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Is this serious? What's the point?

Yes, it is serious. However, it is genuinely not about trying to "maximize turnout" or get any specific person or party into power. The person making this project and typing these words does not believe in representative democracy. Rather, Vote By Pal is an earnest attempt at connecting people who are able to exercise their constitutional right to vote but aren't personally interested in that, with people who do not have that right.
I am more interested in making sure that rights are exercised to their fullest and building solidarity and connection between people who have differing access to those rights, than I am interested in the electoral process itself. Additionally, Vote By Pal provides a way of turning something that might feel pointless and even depressing into something infused with meaning and significance, by virtue of its value to someone else.

Who is this for?

This project is targeting two kinds of people: Those who can vote but for whatever reason don't want to, and those who can't vote at all.

There are many reasons people can't vote, and any of them are valid reasons to participate in this project: a criminal record that disenfranchises you, immigration status, age, lack of ID in a state with voter ID laws, &c. 

As for people who would otherwise not be voting, I originally created this project when it seemed most people who didn't want to vote fell into one of these categories: they think their vote doesn't matter, they disapprove of the parties or the candidates, they think the whole system is so irredeemable that the most moral thing is to abstain, or they simply do not care enough to go through the rigamarole. While all of those reasons still exist and are understandable to me, it seems pretty clear that the 2024 presidential nominees we've been handed have magnified/amplified/exacerbated/choose-any-verb-ed the reasons a person might feel any of those ways!

My hope is that having a voting pal who doesn't have the same access to the ballot box will give people who would otherwise not want to vote a sense of accountability to someone who will also be impacted by the decisions of elected officials, but doesn't have the opportunity to vote for them.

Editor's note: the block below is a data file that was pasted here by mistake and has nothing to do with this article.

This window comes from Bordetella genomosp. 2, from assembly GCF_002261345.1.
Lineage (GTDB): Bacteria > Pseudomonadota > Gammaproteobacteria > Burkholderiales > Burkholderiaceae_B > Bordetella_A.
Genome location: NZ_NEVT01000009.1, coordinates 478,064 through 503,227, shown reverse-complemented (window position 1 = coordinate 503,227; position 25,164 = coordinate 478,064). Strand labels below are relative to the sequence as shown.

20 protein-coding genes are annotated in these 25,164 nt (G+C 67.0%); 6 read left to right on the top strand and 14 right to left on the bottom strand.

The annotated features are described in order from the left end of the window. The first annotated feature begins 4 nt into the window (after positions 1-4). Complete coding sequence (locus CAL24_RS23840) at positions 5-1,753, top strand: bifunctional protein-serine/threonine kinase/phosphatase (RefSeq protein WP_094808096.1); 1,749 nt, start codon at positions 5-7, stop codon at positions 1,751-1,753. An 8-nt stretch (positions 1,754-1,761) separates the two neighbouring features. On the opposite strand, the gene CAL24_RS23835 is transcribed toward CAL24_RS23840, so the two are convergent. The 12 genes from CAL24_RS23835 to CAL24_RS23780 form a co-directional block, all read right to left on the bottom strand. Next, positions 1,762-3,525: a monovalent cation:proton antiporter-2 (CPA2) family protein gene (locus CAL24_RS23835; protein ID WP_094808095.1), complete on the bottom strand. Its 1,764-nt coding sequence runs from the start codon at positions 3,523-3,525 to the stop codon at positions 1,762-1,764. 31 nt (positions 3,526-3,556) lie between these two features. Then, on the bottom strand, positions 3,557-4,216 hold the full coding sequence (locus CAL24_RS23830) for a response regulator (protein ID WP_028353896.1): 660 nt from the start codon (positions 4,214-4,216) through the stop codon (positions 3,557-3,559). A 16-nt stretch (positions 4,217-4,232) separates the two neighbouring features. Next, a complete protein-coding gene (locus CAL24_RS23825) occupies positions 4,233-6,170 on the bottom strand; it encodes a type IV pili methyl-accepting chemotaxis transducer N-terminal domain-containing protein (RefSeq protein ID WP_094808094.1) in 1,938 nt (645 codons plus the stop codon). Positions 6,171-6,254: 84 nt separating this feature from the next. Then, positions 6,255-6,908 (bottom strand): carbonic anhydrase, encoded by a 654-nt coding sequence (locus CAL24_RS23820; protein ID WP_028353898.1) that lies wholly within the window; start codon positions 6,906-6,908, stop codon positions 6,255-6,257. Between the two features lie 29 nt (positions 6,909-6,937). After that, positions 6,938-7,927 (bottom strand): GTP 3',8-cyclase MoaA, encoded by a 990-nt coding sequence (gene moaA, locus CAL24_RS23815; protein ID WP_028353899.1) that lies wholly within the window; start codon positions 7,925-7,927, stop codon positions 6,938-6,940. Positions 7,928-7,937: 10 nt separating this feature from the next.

If you're on the fence about voting, or just kind of apathetic about it (like, "I know I should, but I don't know if I'll get around to it") you can think of signing up as a way to feel accountable to follow through on voting, and to vote in a way that even if it doesn't feel personally meaningful to you, would feel tremendously meaningful to someone else.



But aren't you basically just trying to trick people into voting?

No. There's a subversive provocation here, for sure. But I would say it's leveled just as much at the people in charge (or the system) as at a person who feels that the most righteous thing they can do re: voting is to abstain.

Do you think this will actually change anything? Do you think that voting changes anything?
I know for a fact that when I put out my single-stream recycling every week, it just goes to a landfill. But I still recycle religiously. Maybe that's stupid, but the alternative feels so nihilistic that I can't bear it. Meanwhile, I still do my best to reduce what even goes into the recycling bin, since that is obviously more effective at reducing waste. The point of that imperfect metaphor is that I think at this point, why not just try a thing? Especially a thing that's kind of funny and that connects two human beings who would otherwise not know each other and that reminds them on some level that we are all connected and our actions affect one another (sorry).

Subjecting every individual action to the vague "does it actually work" critique often serves to mostly just express our own individual hopelessness and justify continuing to do nothing. And I think if we keep doing that, rather than creating a dialectic/action-plan, we are pretty fucked. I mean, we may already be irreversibly fucked, but a lot of people felt that way during critical historical moments in the past and then managed to radically un-fuck themselves and their communities! Did they do that through the power of conceptual art projects? Who can say? 

Obviously, if this project has any effect on the elections, it will be negligible. That's not really the point. Much more than electoral politics, I'm interested in creating connections and conversations, and discovering ways that stalwartness and flexibility can meet each other. I'm interested in the complex places where efficacy is more nuanced than something that can be counted and tallied. I'm interested in creating the circumstances for people to do something they wouldn't otherwise do.

Also, big fan of the butterfly effect.

How much am I supposed to communicate with my "pal?"
Totally up to you! You might want to keep it to a brief text exchange where one person simply names the candidate they like. Or, you might want to get to know each other and have a more involved correspondence. The structure, like all human relationships, is fluid and depends on where you're both at.

Do you think it's unethical for someone to weigh in on which candidate for senate a person should vote for if they don't live in the same state?

Nope. The senate makes determinations that affect the whole country and even international policy. And also, that's kind of the least of it.


I want to vote for a third party candidate.
That's not a question. Do what you want.

Who is responsible for this? 

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